In New Hampshire the regulation of rent is primarily governed by case law, 121 N.H. 268. This state preempts rent control. The law bans rent control throughout the state, allowing all landlords to set rent and increase it with proper notice.
|Minimum Notice for Rent Increases||30 Days|
|Max. Late Fee||No Statute|
|Max. Bounced Check Fee||No Statute|
When Can a Landlord Increase Rent in New Hampshire?
A New Hampshire landlord may not increase rent during the term of the lease, unless the lease specifically allows the landlord to do so. A landlord may increase rent on an “at-will” tenant if an appropriate notice is provided.
When Is It Illegal to Raise Rent in New Hampshire?
It is illegal for a New Hampshire landlord to increase rent in retaliation for a tenant filing a complaint to the appropriate agency regarding the health and safety of the property. If a landlord increases rent within six months of a legitimate complaint, he/she will be acting in retaliation. (NHRS 540-13-b)
According to the Federal Fair Housing Act, it is illegal for a New Hampshire landlord to raise rent based on the age, race, religion, nation or origin, familial status, or disability status of a tenant.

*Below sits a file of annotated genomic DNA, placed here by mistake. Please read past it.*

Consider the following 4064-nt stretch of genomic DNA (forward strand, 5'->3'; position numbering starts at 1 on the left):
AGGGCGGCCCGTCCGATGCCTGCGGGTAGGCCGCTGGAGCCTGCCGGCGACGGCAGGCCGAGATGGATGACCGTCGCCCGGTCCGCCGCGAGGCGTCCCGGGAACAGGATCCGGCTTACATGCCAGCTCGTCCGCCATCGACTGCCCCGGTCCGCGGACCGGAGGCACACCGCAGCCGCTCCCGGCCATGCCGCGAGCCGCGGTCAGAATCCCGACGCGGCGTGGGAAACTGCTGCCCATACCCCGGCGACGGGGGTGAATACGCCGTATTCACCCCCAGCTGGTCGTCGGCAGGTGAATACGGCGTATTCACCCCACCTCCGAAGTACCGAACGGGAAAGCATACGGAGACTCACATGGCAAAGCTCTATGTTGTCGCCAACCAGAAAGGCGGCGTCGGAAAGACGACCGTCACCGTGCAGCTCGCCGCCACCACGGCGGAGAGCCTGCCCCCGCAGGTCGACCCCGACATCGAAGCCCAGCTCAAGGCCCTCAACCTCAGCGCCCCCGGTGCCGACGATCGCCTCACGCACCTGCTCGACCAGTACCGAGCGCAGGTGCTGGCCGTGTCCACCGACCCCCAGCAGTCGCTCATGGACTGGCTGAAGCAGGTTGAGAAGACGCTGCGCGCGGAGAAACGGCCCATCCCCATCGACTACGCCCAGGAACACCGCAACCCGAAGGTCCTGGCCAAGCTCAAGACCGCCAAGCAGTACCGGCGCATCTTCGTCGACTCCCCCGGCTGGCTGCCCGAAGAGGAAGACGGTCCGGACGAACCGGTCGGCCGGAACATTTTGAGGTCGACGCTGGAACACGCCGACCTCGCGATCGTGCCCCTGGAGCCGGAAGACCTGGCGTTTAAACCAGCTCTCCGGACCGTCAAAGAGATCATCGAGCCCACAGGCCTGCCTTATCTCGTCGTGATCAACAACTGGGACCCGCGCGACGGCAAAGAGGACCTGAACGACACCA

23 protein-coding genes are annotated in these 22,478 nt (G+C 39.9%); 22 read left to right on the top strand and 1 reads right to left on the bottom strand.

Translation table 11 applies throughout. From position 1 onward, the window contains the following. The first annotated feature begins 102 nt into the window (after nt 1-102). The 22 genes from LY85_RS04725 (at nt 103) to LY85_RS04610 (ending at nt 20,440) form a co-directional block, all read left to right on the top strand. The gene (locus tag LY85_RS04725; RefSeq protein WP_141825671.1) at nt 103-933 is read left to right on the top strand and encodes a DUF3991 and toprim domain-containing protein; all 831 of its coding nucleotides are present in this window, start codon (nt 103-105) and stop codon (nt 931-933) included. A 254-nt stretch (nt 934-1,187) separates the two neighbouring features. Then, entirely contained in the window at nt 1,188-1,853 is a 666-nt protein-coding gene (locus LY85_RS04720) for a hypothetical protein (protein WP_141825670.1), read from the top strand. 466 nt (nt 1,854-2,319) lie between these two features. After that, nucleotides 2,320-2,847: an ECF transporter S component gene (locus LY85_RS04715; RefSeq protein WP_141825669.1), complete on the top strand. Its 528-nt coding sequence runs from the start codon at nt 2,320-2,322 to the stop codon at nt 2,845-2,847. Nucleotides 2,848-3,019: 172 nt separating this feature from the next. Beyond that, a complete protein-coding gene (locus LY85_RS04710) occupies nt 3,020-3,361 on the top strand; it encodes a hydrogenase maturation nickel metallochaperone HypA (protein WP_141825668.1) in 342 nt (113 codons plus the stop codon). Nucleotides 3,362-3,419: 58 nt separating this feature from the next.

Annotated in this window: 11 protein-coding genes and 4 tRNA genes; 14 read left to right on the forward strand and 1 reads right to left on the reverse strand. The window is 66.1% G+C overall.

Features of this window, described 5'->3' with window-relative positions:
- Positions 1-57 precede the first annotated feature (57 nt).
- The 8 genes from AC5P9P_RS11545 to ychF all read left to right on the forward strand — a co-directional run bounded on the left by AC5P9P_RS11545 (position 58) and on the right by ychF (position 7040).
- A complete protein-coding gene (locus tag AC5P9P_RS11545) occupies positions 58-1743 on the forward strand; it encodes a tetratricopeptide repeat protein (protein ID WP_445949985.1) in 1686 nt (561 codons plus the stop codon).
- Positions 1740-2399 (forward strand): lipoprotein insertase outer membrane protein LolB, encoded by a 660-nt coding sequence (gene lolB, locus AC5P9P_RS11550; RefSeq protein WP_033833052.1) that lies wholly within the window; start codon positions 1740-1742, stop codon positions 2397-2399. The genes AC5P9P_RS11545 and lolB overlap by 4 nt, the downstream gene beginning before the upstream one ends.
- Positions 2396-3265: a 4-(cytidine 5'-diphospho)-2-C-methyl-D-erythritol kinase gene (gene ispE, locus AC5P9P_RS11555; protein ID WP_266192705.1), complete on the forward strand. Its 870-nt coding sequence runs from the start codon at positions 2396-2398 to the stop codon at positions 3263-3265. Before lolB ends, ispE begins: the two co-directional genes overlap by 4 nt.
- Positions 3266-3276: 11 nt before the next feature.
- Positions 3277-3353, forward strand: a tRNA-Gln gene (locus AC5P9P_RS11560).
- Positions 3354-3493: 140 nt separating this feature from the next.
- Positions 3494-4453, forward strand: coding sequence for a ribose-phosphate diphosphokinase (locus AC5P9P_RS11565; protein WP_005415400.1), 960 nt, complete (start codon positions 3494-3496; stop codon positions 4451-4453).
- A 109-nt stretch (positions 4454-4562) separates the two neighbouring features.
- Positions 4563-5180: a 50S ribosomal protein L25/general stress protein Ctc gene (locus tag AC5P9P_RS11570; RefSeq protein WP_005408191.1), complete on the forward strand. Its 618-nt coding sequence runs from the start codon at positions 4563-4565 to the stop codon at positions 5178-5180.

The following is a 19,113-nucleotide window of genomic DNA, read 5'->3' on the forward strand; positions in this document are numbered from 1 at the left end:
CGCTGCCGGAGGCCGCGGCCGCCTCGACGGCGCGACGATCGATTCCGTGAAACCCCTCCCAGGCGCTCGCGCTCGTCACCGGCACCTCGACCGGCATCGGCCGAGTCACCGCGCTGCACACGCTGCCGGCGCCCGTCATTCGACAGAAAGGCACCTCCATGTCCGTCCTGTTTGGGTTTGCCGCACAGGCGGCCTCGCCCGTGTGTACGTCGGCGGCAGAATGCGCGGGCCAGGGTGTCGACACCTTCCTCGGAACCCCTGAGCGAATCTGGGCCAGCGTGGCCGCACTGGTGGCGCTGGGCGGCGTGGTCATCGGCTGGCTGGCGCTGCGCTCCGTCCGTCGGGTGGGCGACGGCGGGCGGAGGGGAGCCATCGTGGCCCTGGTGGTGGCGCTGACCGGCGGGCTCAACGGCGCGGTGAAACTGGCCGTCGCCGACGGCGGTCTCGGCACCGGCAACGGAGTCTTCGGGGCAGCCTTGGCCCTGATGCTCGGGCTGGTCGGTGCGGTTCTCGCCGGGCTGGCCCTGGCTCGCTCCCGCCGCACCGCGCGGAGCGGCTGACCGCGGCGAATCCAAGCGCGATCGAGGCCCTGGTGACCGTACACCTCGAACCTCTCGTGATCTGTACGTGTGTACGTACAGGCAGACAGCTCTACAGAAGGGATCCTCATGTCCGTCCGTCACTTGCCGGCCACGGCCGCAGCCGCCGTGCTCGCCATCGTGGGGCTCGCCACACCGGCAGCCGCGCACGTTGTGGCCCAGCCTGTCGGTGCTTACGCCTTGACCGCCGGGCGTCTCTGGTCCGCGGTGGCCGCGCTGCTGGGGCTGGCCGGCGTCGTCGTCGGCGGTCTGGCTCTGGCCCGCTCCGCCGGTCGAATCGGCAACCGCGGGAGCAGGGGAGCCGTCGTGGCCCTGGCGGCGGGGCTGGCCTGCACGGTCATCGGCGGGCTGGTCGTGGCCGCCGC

Is There a Rent Increase Limit in New Hampshire?
New Hampshire has no limit to how much a landlord may increase rent.
How Much Notice Is Needed for Raising Rent in New Hampshire?
Rent can increase at any time if there is no written lease. A landlord must provide the tenant with a 30-Day Notice. (NH Rev Stat § 540:2)
For a FREE rent increase notice template, click here.
How Often Can Rent Be Increased in New Hampshire?
New Hampshire does not regulate how often a landlord can increase rent.
Laws Regarding Late Fees in New Hampshire
The state of New Hampshire has no laws regarding late fees.
Laws Regarding Bounced Check Fees in New Hampshire
The state provides no specific guidance on how much a landlord may charge tenants for bounced checks.
New Hampshire Cities With Rent Control
New Hampshire has no laws regarding rent control. A 1981 ruling made by the New Hampshire Supreme Court determined that local municipalities powers are limited to those allowed by the state. It was determined that towns have no authority to enact rent control measures. (New Hampshire Supreme Court 1981)